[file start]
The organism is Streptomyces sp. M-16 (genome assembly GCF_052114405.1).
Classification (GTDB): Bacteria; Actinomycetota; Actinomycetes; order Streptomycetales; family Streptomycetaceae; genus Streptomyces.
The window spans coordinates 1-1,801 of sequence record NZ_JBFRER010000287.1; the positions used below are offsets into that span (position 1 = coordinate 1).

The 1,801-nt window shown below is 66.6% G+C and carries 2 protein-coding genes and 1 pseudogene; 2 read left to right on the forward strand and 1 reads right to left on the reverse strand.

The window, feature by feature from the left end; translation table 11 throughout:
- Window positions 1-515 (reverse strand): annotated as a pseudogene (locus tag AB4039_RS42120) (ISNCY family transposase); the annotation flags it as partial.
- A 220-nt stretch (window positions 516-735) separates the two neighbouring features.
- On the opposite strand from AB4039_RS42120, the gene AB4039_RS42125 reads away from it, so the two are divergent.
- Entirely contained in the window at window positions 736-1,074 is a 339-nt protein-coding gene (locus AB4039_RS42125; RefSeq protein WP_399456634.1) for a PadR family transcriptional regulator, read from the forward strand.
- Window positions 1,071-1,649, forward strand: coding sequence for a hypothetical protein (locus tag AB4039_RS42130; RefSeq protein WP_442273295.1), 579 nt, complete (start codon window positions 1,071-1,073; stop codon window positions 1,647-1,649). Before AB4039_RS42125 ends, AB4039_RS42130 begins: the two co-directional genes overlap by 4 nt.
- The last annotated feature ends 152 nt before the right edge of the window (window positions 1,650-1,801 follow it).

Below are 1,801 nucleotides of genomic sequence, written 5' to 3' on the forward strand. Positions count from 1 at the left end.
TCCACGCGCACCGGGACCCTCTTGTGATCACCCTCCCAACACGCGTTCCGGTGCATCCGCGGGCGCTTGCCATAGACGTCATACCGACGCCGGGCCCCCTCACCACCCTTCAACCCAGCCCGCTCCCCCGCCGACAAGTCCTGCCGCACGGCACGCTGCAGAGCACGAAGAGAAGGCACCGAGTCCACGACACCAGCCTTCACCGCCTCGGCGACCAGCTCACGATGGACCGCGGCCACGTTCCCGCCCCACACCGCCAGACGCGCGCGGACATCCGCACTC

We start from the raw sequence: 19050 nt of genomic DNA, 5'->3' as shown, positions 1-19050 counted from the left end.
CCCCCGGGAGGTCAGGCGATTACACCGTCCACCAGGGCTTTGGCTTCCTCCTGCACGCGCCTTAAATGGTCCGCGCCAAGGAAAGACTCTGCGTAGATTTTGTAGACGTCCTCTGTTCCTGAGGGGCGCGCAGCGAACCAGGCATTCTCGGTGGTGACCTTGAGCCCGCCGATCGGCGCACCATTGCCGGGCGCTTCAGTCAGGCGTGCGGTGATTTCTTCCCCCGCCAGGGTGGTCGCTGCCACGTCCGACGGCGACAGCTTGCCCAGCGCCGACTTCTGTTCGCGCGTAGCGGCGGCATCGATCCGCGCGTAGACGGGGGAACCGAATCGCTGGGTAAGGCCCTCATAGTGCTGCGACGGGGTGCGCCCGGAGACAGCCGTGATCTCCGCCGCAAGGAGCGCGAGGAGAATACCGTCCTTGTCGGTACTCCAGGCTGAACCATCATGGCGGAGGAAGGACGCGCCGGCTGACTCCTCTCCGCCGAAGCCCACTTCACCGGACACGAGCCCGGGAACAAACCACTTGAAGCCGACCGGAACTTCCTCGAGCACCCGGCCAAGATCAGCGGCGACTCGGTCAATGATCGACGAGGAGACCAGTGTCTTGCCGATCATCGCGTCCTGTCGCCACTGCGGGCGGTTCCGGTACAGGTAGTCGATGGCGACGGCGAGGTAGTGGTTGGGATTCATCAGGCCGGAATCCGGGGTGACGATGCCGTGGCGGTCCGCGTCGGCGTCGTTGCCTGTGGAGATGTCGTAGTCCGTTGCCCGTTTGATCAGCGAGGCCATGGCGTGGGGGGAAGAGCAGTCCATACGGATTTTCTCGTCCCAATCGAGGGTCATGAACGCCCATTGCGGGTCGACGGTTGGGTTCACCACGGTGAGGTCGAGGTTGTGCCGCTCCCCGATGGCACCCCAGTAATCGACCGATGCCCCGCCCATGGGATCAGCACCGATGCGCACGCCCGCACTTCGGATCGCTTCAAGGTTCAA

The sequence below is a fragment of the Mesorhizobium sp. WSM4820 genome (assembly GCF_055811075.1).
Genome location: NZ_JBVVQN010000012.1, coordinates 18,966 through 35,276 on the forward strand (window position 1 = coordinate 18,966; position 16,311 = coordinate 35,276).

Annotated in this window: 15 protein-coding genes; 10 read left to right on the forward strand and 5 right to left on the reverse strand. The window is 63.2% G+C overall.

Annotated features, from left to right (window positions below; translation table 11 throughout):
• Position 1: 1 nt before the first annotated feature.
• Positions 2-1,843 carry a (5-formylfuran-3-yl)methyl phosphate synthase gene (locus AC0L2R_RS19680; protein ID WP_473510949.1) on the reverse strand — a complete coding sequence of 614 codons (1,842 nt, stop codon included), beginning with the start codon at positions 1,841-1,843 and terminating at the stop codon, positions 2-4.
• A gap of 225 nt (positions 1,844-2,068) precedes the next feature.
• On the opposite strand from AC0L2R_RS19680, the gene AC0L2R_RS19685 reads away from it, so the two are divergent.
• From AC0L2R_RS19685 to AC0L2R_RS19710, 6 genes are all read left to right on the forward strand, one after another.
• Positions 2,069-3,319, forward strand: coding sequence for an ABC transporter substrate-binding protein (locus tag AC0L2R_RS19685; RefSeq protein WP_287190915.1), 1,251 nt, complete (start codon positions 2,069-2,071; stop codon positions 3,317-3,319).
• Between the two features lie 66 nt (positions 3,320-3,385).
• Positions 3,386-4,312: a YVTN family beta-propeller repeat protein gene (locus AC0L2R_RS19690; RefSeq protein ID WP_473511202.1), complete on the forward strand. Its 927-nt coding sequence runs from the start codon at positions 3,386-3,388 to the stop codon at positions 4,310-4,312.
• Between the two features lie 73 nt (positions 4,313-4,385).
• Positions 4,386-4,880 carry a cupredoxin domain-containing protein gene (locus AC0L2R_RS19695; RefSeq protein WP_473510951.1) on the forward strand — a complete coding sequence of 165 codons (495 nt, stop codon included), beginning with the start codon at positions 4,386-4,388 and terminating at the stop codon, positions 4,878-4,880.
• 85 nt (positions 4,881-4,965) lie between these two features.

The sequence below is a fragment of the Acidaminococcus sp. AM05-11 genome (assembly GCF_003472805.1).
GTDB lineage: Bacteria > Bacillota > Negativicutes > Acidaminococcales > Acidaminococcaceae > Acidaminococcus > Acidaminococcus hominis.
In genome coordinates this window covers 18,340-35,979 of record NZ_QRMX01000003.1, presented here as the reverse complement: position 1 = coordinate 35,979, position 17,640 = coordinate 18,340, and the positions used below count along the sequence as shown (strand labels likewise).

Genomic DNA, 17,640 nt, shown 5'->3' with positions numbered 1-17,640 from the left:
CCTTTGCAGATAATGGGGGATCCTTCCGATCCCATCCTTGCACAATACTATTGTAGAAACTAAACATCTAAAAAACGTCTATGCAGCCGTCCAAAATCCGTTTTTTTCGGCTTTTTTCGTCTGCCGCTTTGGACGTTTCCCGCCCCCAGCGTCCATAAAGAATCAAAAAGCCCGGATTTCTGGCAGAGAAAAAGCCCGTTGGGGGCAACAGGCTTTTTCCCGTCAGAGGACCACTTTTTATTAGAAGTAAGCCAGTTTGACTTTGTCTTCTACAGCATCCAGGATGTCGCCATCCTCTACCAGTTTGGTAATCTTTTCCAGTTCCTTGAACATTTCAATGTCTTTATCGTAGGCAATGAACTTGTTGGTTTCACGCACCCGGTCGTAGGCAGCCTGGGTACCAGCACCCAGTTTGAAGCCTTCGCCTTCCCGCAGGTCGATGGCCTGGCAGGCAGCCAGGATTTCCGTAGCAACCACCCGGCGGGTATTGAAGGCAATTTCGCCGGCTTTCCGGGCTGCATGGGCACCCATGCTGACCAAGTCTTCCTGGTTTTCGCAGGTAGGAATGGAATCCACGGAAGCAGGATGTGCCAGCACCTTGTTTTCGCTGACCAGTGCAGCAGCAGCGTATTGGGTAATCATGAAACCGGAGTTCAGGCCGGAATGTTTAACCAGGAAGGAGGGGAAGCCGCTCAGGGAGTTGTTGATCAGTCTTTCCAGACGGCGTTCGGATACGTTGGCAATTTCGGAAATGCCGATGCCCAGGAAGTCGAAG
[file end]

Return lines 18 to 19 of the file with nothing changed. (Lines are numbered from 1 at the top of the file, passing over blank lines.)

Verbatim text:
Annotated in this window: 15 protein-coding genes; 10 read left to right on the forward strand and 5 right to left on the reverse strand. The window is 63.2% G+C overall.

Annotated features, from left to right (window positions below; translation table 11 throughout):